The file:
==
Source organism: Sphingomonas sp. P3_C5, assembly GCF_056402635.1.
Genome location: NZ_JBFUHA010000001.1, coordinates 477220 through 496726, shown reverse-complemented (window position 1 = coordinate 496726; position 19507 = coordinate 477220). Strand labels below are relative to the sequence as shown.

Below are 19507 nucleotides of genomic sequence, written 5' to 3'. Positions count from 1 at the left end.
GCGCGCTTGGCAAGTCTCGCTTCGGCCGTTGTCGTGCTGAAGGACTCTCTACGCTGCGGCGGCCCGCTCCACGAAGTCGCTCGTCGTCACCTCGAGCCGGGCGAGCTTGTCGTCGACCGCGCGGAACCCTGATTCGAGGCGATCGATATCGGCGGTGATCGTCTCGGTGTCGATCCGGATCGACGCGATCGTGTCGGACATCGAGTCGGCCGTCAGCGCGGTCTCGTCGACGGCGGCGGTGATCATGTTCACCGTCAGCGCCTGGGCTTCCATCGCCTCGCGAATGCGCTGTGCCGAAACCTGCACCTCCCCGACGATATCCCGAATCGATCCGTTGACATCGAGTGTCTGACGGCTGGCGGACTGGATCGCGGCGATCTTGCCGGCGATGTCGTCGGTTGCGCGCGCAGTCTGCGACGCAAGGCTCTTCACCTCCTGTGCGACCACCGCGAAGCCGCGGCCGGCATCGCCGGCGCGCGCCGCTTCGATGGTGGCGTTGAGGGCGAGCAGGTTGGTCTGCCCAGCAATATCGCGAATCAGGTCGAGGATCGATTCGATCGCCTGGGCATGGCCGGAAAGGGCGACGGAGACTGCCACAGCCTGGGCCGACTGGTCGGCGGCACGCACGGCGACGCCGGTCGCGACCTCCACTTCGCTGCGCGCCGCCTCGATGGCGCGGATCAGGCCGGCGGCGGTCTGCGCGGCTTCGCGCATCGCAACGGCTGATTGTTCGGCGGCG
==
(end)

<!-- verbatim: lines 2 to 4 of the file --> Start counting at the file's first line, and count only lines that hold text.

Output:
Genome location: NZ_JBFUHA010000001.1, coordinates 477220 through 496726, shown reverse-complemented (window position 1 = coordinate 496726; position 19507 = coordinate 477220). Strand labels below are relative to the sequence as shown.

Below are 19507 nucleotides of genomic sequence, written 5' to 3'. Positions count from 1 at the left end.
GCGCGCTTGGCAAGTCTCGCTTCGGCCGTTGTCGTGCTGAAGGACTCTCTACGCTGCGGCGGCCCGCTCCACGAAGTCGCTCGTCGTCACCTCGAGCCGGGCGAGCTTGTCGTCGACCGCGCGGAACCCTGATTCGAGGCGATCGATATCGGCGGTGATCGTCTCGGTGTCGATCCGGATCGACGCGATCGTGTCGGACATCGAGTCGGCCGTCAGCGCGGTCTCGTCGACGGCGGCGGTGATCATGTTCACCGTCAGCGCCTGGGCTTCCATCGCCTCGCGAATGCGCTGTGCCGAAACCTGCACCTCCCCGACGATATCCCGAATCGATCCGTTGACATCGAGTGTCTGACGGCTGGCGGACTGGATCGCGGCGATCTTGCCGGCGATGTCGTCGGTTGCGCGCGCAGTCTGCGACGCAAGGCTCTTCACCTCCTGTGCGACCACCGCGAAGCCGCGGCCGGCATCGCCGGCGCGCGCCGCTTCGATGGTGGCGTTGAGGGCGAGCAGGTTGGTCTGCCCAGCAATATCGCGAATCAGGTCGAGGATCGATTCGATCGCCTGGGCATGGCCGGAAAGGGCGACGGAGACTGCCACAGCCTGGGCCGACTGGTCGGCGGCACGCACGGCGACGCCGGTCGCGACCTCCACTTCGCTGCGCGCCGCCTCGATGGCGCGGATCAGGCCGGCGGCGGTCTGCGCGGCTTCGCGCATCGCAACGGCTGATTGTTCGGCGGCG